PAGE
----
Academic journal article Defense Counsel Journal

Combatting Fear of Future Injury and Medical Monitoring Claims

Academic journal article Defense Counsel Journal

Combatting Fear of Future Injury and Medical Monitoring Claims

Article excerpt

CLAIMS for fear of future injury and for medical monitoring necessary to check for that development are burgeoning in tort litigation as more and more substances have been linked with cancer and with the ever-increasing threat of the AIDS epidemic. Fear, rational or not, drives these claims, which often are not accompanied by any physical injury. Judgments are being rendered incorporating separate and distinct damage awards to cover the cost of future medical care for perfectly healthy persons and for the infliction of emotional distress on people who have no substantial risk of ever contracting a disease.

Should this trend continue, defendant corporations, the health care industry and insurance companies will face increased litigation and substantially larger damage awards. At a time when the cost and availability of quality health care is in crisis, millions of dollars will be spent annually on testing and medical procedures for persons who will never develop the "feared" disease.

The fear of cancer, as opposed to "cancerphobia," a term generally used to describe a present anxiety over developing cancer in the future or the fear of contracting other types of serious physical illness, is merely a branch of the traditional theory of recovery for emotional distress damages. Medical monitoring, or medical surveillance, however, is considered a form of equitable relief that more and more is being combined with the claim for emotional distress damages due to fear of cancer.(1)

Courts have treated awards for fear of cancer and medical monitoring separately, although the crucial link-fear-is the same for both claims.

FEAR OF FUTURE INJURY

The fear of disease has been viewed traditionally as a medical problem, not a legal one.(2) Increasingly, however, as medical research continues to confirm a connection between environmental exposure and disease, plaintiffs are claiming that the parties responsible for their exposure to environmental toxins should bear the cost for their concerns about possibly developing disease in the future.

Several jurisdictions have considered the availability of damages for fear of cancer or other future injury and the appropriate limits of recovery. Several factors have been deemed important to the compensability of that fear.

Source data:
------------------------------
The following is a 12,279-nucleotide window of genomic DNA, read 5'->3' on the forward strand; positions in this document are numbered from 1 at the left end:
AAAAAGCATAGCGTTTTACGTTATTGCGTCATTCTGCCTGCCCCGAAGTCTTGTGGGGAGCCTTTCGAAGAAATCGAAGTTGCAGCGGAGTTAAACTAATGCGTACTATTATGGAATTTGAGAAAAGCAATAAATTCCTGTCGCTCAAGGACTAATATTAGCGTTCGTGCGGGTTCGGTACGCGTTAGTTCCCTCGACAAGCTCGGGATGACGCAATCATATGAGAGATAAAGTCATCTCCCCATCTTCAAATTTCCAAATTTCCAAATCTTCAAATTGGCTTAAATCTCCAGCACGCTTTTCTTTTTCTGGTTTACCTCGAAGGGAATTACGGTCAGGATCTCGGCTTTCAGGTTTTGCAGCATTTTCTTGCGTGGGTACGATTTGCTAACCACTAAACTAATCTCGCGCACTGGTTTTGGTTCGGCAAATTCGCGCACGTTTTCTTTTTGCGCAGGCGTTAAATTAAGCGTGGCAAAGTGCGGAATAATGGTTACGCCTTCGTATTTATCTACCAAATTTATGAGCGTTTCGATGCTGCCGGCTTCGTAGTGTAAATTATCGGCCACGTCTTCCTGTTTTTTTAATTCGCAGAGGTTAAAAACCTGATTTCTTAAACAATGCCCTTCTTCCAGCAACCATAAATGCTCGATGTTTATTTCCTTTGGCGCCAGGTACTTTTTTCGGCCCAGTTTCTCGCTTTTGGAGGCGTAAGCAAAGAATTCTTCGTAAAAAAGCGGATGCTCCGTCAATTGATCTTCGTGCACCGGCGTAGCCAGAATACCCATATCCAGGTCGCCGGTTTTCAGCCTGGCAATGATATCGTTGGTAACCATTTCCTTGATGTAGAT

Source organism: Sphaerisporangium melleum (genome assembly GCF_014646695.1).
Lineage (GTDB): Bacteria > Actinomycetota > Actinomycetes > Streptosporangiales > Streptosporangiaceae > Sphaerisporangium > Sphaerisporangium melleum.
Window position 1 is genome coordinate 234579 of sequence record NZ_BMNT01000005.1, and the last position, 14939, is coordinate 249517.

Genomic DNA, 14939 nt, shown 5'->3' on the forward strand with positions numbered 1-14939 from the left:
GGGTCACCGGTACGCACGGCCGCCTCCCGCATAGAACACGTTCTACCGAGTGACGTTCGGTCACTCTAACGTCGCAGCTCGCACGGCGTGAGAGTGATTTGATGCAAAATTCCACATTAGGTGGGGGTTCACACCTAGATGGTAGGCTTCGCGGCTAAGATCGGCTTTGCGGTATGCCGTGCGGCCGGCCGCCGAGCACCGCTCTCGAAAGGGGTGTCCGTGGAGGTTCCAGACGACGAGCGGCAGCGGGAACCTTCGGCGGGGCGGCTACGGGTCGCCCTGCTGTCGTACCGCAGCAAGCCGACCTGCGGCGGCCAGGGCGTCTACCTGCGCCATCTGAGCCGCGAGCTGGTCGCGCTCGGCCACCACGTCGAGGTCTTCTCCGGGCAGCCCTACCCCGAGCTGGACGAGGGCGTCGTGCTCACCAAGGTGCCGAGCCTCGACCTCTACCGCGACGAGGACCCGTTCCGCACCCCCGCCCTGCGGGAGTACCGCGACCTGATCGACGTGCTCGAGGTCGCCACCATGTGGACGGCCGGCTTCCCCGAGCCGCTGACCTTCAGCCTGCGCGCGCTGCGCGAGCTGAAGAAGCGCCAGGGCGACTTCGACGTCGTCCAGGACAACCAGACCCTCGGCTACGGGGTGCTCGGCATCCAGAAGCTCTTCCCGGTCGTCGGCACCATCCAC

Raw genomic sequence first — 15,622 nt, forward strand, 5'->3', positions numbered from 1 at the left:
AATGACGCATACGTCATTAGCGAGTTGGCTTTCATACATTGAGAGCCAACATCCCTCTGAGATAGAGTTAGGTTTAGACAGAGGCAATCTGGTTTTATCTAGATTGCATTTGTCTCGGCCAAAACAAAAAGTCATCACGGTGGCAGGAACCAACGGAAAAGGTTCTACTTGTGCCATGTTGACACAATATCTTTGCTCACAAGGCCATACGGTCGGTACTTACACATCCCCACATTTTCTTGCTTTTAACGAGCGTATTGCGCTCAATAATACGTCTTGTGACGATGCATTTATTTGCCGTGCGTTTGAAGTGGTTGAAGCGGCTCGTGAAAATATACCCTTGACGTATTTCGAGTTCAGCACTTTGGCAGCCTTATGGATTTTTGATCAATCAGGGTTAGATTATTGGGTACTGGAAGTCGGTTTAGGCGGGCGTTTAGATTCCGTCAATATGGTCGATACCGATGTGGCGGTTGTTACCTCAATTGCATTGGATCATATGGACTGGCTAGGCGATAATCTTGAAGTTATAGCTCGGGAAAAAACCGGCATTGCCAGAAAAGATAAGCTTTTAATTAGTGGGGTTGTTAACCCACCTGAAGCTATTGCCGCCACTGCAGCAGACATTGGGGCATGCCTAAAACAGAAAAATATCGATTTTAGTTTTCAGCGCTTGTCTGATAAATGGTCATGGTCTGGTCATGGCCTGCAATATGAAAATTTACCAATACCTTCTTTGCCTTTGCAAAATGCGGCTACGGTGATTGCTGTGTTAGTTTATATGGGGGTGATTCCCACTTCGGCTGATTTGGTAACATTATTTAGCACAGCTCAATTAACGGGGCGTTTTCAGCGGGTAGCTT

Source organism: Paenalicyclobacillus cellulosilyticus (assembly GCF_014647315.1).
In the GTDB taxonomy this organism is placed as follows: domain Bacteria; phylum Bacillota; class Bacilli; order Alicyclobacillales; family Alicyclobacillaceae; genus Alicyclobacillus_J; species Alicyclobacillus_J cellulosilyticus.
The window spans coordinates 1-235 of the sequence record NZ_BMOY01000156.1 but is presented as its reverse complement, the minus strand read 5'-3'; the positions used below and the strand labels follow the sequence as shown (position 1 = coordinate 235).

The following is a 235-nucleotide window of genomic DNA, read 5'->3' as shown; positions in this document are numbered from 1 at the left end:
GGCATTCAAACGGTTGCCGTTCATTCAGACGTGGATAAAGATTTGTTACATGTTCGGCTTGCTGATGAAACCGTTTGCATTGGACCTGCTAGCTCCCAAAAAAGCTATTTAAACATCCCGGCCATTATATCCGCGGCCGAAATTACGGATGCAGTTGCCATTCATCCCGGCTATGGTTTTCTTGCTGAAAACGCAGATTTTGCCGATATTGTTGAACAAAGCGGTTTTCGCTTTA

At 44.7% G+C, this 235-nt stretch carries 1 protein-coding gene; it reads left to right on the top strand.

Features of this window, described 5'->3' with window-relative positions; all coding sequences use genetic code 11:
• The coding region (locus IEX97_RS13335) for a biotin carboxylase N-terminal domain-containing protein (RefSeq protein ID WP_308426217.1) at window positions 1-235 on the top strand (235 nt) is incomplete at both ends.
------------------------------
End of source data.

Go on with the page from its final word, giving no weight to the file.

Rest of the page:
A. Proof of Discernible Physical Injury

Cases that have required the showing of a discernible personal injury are Ferrara v. Galluchio,(3) Wisniewski v. Johns-Manville Corp.,(4) Eagle-Picher Industries Inc. v. Cox,(5) and Payton v. Abbott Laboratories.(6)

B. Proof of Physical Impact or Invasion

Cases that have required the showing of a physical impact or invasion are Merry v. Westinghouse Electric Corp.,(7) Plummer v. United States,(8) Laxton v. Orkin Exterminating Co.,(9) Herber v. Johns-Manville Corp.,(10) and Wetherill v. University of Chicago.(11)

C. Physical Manifestation of Emotional Distress

1. Toxic Exposure

Cases that have required the showing of a physical manifestation of emotional distress are Vanoni v. Western Airlines,(12) Stites v. Sundstrand Heat Transfer Inc.,(13) Culbert v. Sampson's Supermarkets Inc.,(14) First National Bank v. Langley,(15) Bass v. Nooney Co.,(16) and Fournell v. Usher Pest Control Co.(17)

In Vanoni, however, the only "physical" injury suffered by the plaintiffs, who were airplane passengers suing for emotional distress because they thought the aircraft might crash, was "severe shock to their nerves and nervous systems." The meaning of physical impact also was stretched in Merry, in which a group of property owners claimed injury from exposure to toxic substances in well water. Drinking a minute amount of water was enough to satisfy "physical impact" for purposes of emotional distress litigation, the court concluded.

So the physical injury requirement is tenuous at best, and some jurisdictions allow plaintiffs with no physical injury, no illness and no independent tort claim to recover damages for emotional distress engendered by the fear of developing future injury or disease. …

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